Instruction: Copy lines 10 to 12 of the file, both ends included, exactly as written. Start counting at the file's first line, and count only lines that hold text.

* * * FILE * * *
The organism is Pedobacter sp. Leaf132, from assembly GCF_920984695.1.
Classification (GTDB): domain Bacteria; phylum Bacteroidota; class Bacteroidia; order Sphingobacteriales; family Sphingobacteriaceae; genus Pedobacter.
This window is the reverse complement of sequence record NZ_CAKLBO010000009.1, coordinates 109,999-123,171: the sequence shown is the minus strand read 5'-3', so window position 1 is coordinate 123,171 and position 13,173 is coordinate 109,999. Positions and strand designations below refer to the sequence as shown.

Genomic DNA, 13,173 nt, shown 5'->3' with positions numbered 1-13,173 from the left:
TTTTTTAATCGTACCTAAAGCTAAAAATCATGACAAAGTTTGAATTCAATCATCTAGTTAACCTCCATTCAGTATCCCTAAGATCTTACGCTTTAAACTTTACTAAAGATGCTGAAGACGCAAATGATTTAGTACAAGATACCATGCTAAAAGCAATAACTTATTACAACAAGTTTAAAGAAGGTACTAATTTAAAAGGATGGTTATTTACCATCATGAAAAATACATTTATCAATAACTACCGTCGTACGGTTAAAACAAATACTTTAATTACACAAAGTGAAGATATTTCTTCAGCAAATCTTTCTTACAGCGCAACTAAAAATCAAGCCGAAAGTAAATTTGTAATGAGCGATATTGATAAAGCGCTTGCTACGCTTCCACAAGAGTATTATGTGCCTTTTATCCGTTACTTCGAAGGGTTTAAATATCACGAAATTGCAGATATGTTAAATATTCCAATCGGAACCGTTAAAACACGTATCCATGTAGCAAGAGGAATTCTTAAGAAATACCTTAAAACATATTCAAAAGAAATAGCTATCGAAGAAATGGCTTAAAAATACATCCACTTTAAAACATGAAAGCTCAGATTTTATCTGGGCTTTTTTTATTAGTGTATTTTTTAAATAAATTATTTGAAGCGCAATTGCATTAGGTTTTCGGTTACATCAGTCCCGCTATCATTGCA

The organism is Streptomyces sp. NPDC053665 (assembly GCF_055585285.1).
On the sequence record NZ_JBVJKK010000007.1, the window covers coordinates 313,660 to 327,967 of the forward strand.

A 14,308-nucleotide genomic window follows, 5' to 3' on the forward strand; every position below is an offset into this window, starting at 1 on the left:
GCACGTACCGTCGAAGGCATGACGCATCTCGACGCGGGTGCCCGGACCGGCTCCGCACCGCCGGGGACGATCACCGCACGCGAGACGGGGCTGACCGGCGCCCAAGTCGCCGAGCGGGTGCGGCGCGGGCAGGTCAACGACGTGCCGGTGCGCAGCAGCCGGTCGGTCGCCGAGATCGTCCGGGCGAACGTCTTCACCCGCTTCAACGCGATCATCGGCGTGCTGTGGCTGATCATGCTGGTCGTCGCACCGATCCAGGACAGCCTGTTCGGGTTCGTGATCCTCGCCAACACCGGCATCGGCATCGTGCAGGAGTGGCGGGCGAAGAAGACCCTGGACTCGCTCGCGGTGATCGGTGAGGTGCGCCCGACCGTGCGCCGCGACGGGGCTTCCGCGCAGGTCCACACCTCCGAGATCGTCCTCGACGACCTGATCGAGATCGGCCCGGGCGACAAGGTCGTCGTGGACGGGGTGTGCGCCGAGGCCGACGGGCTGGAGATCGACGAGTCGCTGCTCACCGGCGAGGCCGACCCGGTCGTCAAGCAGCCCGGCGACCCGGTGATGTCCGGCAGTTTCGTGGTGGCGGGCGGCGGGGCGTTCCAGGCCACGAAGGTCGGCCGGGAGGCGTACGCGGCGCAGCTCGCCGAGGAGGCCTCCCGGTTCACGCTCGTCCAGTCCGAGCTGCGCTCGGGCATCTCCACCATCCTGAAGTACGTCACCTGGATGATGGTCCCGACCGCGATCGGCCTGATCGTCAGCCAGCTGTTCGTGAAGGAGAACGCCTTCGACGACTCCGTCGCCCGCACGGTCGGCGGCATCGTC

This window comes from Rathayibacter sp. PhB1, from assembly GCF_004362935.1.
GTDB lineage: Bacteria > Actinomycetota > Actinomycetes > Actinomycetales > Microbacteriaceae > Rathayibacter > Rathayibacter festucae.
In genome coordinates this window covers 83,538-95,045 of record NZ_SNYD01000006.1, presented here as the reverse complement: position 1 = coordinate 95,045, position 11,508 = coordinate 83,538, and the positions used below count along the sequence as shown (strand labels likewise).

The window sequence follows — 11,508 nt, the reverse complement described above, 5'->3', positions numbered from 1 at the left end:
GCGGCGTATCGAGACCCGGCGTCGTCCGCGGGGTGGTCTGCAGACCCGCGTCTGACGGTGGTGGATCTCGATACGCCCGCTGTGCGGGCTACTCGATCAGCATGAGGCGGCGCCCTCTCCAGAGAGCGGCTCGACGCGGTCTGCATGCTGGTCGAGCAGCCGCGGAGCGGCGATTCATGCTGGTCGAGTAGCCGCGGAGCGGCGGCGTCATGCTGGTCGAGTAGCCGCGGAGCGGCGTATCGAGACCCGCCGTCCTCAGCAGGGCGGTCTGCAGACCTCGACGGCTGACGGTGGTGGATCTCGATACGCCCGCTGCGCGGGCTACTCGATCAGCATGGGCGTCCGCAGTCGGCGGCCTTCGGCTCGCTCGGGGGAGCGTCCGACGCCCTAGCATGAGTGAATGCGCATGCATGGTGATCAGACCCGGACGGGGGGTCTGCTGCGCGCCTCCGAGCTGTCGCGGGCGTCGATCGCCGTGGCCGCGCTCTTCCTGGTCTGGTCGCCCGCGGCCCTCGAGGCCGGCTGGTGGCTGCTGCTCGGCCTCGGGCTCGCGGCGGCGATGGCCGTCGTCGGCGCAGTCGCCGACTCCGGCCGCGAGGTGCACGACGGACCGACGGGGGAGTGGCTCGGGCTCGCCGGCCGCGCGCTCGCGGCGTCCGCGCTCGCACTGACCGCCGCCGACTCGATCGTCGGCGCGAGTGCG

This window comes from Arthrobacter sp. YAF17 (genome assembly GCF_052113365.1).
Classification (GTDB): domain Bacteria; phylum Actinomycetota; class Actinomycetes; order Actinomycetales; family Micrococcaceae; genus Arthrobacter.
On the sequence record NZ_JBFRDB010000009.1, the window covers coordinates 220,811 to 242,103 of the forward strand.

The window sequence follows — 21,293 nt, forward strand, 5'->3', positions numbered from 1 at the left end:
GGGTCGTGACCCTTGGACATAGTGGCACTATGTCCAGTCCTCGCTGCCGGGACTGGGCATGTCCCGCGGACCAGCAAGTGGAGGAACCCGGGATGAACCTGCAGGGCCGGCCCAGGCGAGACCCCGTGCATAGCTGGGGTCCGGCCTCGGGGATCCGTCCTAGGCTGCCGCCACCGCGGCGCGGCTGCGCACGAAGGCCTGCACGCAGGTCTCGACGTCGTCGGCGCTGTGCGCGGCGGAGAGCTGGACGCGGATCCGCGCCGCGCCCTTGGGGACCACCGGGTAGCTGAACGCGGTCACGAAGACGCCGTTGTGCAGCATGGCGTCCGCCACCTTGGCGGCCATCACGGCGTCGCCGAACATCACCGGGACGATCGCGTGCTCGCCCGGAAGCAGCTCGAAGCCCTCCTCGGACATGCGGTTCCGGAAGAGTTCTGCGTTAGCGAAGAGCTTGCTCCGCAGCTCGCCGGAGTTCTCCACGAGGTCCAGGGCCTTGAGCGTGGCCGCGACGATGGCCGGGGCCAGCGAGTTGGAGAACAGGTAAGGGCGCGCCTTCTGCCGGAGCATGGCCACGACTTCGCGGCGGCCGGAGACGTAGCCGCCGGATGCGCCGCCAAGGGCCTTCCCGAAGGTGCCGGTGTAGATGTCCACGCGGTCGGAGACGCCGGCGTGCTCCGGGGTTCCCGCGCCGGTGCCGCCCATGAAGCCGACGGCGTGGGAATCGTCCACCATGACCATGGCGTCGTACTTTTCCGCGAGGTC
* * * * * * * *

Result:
This window comes from Rathayibacter sp. PhB1, from assembly GCF_004362935.1.
GTDB lineage: Bacteria > Actinomycetota > Actinomycetes > Actinomycetales > Microbacteriaceae > Rathayibacter > Rathayibacter festucae.
In genome coordinates this window covers 83,538-95,045 of record NZ_SNYD01000006.1, presented here as the reverse complement: position 1 = coordinate 95,045, position 11,508 = coordinate 83,538, and the positions used below count along the sequence as shown (strand labels likewise).